Midsommar ★★★★

Review In A Nutshell:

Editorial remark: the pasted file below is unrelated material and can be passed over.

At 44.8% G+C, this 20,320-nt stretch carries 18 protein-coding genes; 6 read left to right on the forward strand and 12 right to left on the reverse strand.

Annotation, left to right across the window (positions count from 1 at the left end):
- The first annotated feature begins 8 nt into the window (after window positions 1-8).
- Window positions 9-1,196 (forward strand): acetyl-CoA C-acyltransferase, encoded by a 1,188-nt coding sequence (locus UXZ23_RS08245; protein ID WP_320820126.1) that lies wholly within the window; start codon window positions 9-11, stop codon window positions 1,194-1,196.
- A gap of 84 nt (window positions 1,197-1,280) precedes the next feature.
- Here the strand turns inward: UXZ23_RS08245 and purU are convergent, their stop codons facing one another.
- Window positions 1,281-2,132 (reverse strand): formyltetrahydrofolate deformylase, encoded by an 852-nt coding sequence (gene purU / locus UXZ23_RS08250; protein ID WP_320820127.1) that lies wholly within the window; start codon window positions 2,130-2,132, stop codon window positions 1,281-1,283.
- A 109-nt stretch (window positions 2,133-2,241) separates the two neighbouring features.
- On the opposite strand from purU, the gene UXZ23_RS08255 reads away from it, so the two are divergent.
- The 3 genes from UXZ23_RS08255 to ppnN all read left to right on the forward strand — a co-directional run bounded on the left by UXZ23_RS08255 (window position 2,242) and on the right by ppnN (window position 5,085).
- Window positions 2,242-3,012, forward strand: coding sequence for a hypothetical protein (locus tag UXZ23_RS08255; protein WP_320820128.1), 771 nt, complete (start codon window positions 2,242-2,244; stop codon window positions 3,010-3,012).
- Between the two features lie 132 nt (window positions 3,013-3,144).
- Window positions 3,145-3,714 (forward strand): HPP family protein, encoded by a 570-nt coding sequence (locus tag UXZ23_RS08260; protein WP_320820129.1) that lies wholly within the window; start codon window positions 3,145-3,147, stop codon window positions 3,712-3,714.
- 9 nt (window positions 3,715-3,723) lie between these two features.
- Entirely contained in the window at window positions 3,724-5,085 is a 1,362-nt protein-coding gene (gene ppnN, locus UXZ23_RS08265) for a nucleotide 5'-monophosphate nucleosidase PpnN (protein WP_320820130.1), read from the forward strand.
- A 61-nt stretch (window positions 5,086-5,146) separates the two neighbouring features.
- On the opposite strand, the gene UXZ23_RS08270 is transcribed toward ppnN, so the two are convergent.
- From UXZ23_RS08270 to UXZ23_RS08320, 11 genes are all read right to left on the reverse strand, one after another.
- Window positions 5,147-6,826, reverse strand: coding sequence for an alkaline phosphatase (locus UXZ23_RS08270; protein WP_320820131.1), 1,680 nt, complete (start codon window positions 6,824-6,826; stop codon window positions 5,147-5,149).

Like his debut, Hereditary, there is this enticing quality in his films. A manner that allures us to step closer, to peer into the pains and trauma of its leading character and watch them come to terms and understanding of their present condition. Florence Pugh’s performance here thrives under Ari Aster’s direction, showcasing Dani’s fragile state of mind (swirling a mixture of guilt, anxiety, and distrust). It is a performance that finds a strong sense of footing and growth in its first half, but a character study that feels retracted (but not abandoned) in its trip inducing second half. This latter portion finds Aster deep into a state of visual indulgence, sharing with us the personal perspectives of its characters and stretch their position of discomfort. I personally wished the characters were better handled, but the end result didn’t leave me dissatisfied. However, I was still attracted to Aster’s visual template and detailing, with my eyes drawn by its natural setting, costumes, and production designs. I came out of Midsommar soaked by its dripping gorgeousness, even with its small storytelling blemishes.

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